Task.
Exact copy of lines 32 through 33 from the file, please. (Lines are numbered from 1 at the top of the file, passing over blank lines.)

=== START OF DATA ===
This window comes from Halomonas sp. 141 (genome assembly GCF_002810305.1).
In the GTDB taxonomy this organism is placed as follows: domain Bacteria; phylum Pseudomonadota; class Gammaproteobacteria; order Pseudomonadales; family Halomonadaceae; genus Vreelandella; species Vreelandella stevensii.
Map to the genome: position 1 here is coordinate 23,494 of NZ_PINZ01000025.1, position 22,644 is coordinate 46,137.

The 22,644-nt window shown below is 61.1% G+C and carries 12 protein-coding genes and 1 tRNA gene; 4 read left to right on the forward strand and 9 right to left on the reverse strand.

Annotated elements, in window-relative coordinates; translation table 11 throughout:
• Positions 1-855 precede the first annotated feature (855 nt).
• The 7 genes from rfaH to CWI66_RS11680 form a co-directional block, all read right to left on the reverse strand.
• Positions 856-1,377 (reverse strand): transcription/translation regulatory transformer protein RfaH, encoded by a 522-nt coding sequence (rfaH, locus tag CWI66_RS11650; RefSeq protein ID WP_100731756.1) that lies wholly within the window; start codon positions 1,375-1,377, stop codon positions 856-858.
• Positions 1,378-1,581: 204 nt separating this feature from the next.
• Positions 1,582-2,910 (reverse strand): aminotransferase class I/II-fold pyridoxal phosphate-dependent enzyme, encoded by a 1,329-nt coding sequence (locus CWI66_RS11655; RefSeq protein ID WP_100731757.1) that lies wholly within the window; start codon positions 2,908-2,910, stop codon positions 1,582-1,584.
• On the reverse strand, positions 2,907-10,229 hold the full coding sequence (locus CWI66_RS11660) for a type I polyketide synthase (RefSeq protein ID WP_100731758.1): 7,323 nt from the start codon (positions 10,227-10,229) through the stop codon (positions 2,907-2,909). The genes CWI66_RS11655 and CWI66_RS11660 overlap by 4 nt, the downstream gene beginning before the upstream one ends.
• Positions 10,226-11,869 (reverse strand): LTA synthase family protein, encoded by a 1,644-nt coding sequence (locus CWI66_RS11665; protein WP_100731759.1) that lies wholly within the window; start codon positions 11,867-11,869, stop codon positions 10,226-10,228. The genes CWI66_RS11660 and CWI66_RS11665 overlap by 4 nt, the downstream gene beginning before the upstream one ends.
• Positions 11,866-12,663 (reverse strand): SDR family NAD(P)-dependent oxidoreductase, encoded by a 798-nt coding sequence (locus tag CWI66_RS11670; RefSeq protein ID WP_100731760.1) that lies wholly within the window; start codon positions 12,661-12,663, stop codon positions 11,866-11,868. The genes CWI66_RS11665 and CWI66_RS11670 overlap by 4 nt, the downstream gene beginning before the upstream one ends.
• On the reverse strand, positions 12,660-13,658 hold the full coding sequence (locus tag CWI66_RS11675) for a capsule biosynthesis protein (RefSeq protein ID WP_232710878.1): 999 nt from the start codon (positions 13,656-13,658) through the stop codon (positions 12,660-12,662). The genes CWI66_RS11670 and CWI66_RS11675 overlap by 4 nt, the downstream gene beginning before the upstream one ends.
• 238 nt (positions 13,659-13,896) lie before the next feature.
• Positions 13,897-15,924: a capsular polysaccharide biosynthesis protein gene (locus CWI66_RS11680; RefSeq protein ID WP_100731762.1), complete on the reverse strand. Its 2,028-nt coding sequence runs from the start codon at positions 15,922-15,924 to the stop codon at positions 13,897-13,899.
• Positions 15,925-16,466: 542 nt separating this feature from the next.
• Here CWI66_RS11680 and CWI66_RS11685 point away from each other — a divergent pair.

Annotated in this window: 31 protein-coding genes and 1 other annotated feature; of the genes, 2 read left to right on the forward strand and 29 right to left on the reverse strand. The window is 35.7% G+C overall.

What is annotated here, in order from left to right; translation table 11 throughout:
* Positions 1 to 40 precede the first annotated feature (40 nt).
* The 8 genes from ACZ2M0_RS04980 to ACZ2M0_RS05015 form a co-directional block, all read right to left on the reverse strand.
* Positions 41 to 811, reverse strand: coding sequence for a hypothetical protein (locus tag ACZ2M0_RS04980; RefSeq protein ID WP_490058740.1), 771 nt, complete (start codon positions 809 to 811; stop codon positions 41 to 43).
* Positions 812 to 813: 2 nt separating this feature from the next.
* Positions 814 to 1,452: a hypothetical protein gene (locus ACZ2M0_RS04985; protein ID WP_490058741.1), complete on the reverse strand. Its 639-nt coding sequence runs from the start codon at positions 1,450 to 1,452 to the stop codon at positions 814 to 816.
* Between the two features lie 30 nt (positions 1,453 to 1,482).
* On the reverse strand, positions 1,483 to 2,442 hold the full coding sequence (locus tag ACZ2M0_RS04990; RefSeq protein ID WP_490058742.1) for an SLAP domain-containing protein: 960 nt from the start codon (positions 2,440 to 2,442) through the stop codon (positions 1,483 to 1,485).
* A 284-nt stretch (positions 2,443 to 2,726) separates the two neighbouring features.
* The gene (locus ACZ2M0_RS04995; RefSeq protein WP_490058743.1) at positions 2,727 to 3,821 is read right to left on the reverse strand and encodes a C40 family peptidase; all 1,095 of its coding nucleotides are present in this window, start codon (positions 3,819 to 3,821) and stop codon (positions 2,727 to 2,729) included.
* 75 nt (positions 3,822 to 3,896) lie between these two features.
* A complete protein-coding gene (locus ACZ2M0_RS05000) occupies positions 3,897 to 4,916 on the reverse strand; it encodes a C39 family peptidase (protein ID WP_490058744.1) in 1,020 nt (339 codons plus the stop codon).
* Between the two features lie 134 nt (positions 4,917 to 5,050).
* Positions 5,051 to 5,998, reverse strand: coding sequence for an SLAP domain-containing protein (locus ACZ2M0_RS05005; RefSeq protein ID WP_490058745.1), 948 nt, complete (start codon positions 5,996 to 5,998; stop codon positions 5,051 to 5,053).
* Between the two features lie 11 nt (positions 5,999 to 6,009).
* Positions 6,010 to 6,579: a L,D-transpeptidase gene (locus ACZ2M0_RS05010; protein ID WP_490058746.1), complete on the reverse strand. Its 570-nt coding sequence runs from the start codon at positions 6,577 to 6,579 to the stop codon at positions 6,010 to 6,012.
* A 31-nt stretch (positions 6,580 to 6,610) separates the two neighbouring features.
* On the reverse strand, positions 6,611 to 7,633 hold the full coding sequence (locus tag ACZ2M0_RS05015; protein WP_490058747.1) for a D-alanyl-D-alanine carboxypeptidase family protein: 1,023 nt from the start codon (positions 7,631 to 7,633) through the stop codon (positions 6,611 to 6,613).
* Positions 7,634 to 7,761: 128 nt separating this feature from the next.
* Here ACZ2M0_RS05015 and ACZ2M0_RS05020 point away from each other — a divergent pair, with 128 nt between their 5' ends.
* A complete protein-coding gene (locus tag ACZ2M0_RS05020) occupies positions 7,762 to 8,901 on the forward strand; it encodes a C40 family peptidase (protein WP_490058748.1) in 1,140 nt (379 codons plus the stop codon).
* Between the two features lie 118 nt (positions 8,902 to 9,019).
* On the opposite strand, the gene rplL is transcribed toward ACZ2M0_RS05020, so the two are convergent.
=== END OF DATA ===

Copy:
* Between the two features lie 134 nt (positions 4,917 to 5,050).
* Positions 5,051 to 5,998, reverse strand: coding sequence for an SLAP domain-containing protein (locus ACZ2M0_RS05005; RefSeq protein ID WP_490058745.1), 948 nt, complete (start codon positions 5,996 to 5,998; stop codon positions 5,051 to 5,053).